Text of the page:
Jesus Christ became man to reveal to us God the Father, so we will love God as a father, as our true Father, who loves us just as we are, with our smallness and weakness.

Even on Corpus Christi, Jesus reveals the paternal love of the Father, as he taught us in his famous Eucharistic Discourse:
“Do not labor for the food which perishes, but for the food which endures to eternal life, which the Son of man will give to you; for on him has God the Father set his seal… Truly, truly, I say to you, it was not Moses who gave you the bread from heaven; my Father gives you the true bread from heaven. For the bread of God is that which comes down from heaven and gives life to the world… I am the bread of life; he who comes to me shall not hunger, and he who believes in me shall never thirst… I am the living bread which came down from heaven; if anyone eats of this bread, he will live forever; and the bread which I shall give for the life of the world is my flesh” (John 6:27, 32-33, 35, 51).

God the Father is a true father who feeds his children bread, the true bread from heaven, which is Christ’s Body and Blood, Soul and Divinity. God the Father feeds us with love, Love Incarnate, and he does this with tender compassion, sending his Son into the world not to condemn us but to save us (see John 3:17).

Let’s pray that fathers better exemplify God’s tender love, who provides not just physical food for their children but provide spiritual food too: an example of holiness for their children to follow, to “be merciful as your heavenly Father is merciful” (Luke 6:36).

The Prelate of Opus Dei wrote a short letter last week. I found it a great reminder that we are still in the Year of the Family, a year that we want to finish off well.

My dear children: may Jesus watch over my daughters and sons for me!
June 26th will end the Year of the Family convoked by Pope Francis, who has invited us to reflect on the importance of the family in the Church and in all of society.

The family is the first setting where a person becomes aware of being loved for who he or she is and learns to love others. All families have their strengths and weaknesses, their good times and their difficulties. But our Lord is always calling us to look at each person with gratitude and love. Loving others as they are – with their virtues and defects – will lead us to have a heart in harmony with that of Jesus. As Saint Josemaría said: “The human heart is endowed with an enormous coefficient of expansion. When it loves, it opens out in a ‘crescendo’ of affection that overcomes all barriers. If you love our Lord, there will not be a single creature that does not find a place in your heart” (The Way of the Cross, Eighth Station, med. 5).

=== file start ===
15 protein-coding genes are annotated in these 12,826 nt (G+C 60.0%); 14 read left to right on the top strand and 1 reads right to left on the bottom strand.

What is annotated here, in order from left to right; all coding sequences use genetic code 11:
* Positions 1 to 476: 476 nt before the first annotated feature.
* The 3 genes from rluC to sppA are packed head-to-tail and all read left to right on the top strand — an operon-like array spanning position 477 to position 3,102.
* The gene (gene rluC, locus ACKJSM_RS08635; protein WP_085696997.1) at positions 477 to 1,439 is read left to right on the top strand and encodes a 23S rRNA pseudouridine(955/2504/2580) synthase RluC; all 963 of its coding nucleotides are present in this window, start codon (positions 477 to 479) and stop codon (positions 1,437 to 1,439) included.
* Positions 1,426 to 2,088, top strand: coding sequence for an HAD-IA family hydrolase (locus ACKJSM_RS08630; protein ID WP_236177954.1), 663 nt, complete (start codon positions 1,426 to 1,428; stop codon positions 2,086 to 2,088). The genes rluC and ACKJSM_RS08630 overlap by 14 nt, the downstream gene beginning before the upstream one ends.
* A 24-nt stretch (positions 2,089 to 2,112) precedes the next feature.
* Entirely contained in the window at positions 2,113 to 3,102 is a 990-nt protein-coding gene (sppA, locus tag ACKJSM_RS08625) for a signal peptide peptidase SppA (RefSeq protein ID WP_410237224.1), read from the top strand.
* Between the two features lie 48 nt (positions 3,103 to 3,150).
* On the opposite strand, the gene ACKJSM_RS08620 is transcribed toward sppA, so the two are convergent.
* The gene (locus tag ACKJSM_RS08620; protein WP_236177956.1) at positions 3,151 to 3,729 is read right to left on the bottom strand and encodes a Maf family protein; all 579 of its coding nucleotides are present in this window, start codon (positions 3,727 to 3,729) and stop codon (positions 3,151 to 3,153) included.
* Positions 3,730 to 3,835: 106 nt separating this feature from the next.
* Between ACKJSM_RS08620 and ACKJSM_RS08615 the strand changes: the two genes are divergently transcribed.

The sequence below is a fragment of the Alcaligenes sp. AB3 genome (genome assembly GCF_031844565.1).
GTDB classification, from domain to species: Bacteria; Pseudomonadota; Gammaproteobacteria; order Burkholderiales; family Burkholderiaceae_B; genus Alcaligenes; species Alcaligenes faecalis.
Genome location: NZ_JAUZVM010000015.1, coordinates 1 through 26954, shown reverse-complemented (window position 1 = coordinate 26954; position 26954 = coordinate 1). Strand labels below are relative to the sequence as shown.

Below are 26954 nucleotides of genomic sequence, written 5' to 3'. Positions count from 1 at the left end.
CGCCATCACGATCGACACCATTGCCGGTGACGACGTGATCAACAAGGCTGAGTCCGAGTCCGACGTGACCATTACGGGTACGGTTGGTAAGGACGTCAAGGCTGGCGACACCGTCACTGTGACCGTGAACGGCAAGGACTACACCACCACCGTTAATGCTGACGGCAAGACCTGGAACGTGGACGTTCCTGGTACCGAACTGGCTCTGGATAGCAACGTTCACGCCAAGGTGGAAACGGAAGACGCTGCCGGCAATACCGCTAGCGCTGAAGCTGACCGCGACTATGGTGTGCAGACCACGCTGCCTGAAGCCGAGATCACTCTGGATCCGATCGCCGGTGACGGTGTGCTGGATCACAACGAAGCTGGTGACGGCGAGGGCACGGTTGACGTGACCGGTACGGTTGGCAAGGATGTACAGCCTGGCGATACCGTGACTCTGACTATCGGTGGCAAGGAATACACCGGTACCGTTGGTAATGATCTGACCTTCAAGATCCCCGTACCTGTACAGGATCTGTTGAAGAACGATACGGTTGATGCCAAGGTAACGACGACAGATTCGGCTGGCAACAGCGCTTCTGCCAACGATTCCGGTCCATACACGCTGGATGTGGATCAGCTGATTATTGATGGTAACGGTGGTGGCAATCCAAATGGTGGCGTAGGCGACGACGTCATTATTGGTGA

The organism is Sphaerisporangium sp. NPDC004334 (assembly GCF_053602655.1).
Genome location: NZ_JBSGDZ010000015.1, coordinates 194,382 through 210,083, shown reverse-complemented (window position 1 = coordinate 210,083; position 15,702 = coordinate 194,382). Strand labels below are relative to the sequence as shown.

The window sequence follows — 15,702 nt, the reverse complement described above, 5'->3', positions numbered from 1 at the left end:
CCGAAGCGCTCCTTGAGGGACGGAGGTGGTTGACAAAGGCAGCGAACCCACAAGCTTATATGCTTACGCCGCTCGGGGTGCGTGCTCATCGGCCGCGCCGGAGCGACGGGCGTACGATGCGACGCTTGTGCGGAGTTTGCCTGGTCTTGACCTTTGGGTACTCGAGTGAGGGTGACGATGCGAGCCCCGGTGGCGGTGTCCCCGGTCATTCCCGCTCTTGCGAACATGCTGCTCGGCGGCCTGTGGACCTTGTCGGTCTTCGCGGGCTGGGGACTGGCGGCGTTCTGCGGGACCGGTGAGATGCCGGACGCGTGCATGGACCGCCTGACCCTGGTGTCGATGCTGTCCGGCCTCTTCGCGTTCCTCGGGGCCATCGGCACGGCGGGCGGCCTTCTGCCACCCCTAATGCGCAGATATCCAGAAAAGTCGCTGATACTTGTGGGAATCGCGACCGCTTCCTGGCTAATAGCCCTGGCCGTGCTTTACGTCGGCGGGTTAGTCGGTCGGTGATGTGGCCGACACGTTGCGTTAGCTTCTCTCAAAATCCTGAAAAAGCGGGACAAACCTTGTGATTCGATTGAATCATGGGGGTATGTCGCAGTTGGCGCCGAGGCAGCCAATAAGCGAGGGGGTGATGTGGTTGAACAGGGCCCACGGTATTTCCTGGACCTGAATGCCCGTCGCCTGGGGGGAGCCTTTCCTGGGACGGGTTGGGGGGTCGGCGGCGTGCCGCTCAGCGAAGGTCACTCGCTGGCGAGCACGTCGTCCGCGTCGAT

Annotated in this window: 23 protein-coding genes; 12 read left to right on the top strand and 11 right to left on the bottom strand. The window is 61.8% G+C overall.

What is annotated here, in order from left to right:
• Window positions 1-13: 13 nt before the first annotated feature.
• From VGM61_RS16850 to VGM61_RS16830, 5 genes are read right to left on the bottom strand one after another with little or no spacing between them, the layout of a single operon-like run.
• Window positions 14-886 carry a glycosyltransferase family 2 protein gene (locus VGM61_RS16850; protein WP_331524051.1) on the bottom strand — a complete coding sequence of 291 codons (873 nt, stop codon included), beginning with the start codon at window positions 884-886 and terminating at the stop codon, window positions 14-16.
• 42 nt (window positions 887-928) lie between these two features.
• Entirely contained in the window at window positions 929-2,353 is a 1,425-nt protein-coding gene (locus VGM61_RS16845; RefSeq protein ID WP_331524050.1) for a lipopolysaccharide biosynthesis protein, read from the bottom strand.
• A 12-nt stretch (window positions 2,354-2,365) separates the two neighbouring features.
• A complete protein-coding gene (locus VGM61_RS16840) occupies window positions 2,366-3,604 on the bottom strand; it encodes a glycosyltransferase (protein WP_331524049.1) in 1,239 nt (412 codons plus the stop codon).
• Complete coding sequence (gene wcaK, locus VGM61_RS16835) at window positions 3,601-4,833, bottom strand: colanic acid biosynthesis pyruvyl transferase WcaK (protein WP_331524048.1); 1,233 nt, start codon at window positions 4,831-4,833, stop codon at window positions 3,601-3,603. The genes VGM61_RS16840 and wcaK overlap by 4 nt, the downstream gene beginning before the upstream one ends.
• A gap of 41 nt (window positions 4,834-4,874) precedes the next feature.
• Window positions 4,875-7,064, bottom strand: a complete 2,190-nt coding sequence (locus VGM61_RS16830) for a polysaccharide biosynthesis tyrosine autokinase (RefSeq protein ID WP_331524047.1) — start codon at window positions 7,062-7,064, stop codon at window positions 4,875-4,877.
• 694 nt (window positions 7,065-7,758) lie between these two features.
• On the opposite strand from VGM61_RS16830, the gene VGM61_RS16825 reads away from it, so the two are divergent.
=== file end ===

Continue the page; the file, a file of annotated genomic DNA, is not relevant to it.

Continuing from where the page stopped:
Couples who try to build a Christian family today face many challenges. Among these are reconciling family duties with their work, social relationships, rest, and so on. Therefore it is very good to accompany them from the very beginning of their marriage path. I encourage you to promote activities and initiatives along these lines, knowing that they have a “multiplying effect.” “How important it is that young people see with their own eyes Christ’s love alive and present in the love of married couples, who give testimony with their own life that a love that lasts forever is possible!” (Francis, Video message, 9 June 2021).

We entrust to Jesus, Mary, and Joseph the fruits of the Year of the Family that is now ending. We ask them that all Christian homes may be a reflection of the home in Nazareth.

Your Father blesses you with all his affection,
(Rome, 14, June 2022)

I thank my own father and all who have been great spiritual fathers to me in my life.

Fr. John R. Waiss